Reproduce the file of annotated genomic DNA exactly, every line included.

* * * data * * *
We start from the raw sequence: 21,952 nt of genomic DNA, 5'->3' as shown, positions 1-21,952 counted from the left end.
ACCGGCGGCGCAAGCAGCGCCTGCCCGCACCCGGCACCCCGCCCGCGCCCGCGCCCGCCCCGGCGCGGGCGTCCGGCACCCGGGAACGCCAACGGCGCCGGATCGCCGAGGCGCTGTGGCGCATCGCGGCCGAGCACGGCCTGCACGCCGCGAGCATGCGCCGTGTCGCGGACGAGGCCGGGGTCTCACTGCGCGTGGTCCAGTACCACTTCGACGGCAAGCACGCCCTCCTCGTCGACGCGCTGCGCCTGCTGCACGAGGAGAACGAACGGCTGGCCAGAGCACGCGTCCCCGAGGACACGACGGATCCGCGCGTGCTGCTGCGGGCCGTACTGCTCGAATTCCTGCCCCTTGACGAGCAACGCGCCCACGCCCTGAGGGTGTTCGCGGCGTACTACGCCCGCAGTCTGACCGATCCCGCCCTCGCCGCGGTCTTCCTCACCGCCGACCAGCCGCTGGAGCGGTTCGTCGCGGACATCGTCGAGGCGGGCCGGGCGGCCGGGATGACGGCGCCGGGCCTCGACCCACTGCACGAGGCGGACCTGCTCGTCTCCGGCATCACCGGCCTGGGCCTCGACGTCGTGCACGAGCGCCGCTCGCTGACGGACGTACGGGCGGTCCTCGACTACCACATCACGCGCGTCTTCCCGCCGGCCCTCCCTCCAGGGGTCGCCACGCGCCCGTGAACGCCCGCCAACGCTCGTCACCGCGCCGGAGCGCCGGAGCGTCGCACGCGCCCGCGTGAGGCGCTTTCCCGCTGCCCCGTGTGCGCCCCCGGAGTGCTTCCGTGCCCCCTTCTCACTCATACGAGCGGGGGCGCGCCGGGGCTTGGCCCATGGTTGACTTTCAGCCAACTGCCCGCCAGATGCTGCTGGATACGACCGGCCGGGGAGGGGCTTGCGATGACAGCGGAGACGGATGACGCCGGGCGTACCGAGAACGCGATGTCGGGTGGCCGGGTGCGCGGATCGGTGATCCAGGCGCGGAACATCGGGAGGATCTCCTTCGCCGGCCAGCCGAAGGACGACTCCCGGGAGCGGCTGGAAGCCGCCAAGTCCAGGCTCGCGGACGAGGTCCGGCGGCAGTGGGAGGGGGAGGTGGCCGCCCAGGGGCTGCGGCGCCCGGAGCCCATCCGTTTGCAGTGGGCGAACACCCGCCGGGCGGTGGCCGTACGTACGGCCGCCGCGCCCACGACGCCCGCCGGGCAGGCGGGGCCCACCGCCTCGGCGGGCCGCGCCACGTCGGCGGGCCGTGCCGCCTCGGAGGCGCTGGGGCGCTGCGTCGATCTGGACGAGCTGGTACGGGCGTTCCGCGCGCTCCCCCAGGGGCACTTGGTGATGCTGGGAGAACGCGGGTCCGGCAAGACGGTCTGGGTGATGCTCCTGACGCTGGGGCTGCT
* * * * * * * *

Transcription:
We start from the raw sequence: 21,952 nt of genomic DNA, 5'->3' as shown, positions 1-21,952 counted from the left end.
ACCGGCGGCGCAAGCAGCGCCTGCCCGCACCCGGCACCCCGCCCGCGCCCGCGCCCGCCCCGGCGCGGGCGTCCGGCACCCGGGAACGCCAACGGCGCCGGATCGCCGAGGCGCTGTGGCGCATCGCGGCCGAGCACGGCCTGCACGCCGCGAGCATGCGCCGTGTCGCGGACGAGGCCGGGGTCTCACTGCGCGTGGTCCAGTACCACTTCGACGGCAAGCACGCCCTCCTCGTCGACGCGCTGCGCCTGCTGCACGAGGAGAACGAACGGCTGGCCAGAGCACGCGTCCCCGAGGACACGACGGATCCGCGCGTGCTGCTGCGGGCCGTACTGCTCGAATTCCTGCCCCTTGACGAGCAACGCGCCCACGCCCTGAGGGTGTTCGCGGCGTACTACGCCCGCAGTCTGACCGATCCCGCCCTCGCCGCGGTCTTCCTCACCGCCGACCAGCCGCTGGAGCGGTTCGTCGCGGACATCGTCGAGGCGGGCCGGGCGGCCGGGATGACGGCGCCGGGCCTCGACCCACTGCACGAGGCGGACCTGCTCGTCTCCGGCATCACCGGCCTGGGCCTCGACGTCGTGCACGAGCGCCGCTCGCTGACGGACGTACGGGCGGTCCTCGACTACCACATCACGCGCGTCTTCCCGCCGGCCCTCCCTCCAGGGGTCGCCACGCGCCCGTGAACGCCCGCCAACGCTCGTCACCGCGCCGGAGCGCCGGAGCGTCGCACGCGCCCGCGTGAGGCGCTTTCCCGCTGCCCCGTGTGCGCCCCCGGAGTGCTTCCGTGCCCCCTTCTCACTCATACGAGCGGGGGCGCGCCGGGGCTTGGCCCATGGTTGACTTTCAGCCAACTGCCCGCCAGATGCTGCTGGATACGACCGGCCGGGGAGGGGCTTGCGATGACAGCGGAGACGGATGACGCCGGGCGTACCGAGAACGCGATGTCGGGTGGCCGGGTGCGCGGATCGGTGATCCAGGCGCGGAACATCGGGAGGATCTCCTTCGCCGGCCAGCCGAAGGACGACTCCCGGGAGCGGCTGGAAGCCGCCAAGTCCAGGCTCGCGGACGAGGTCCGGCGGCAGTGGGAGGGGGAGGTGGCCGCCCAGGGGCTGCGGCGCCCGGAGCCCATCCGTTTGCAGTGGGCGAACACCCGCCGGGCGGTGGCCGTACGTACGGCCGCCGCGCCCACGACGCCCGCCGGGCAGGCGGGGCCCACCGCCTCGGCGGGCCGCGCCACGTCGGCGGGCCGTGCCGCCTCGGAGGCGCTGGGGCGCTGCGTCGATCTGGACGAGCTGGTACGGGCGTTCCGCGCGCTCCCCCAGGGGCACTTGGTGATGCTGGGAGAACGCGGGTCCGGCAAGACGGTCTGGGTGATGCTCCTGACGCTGGGGCTGCT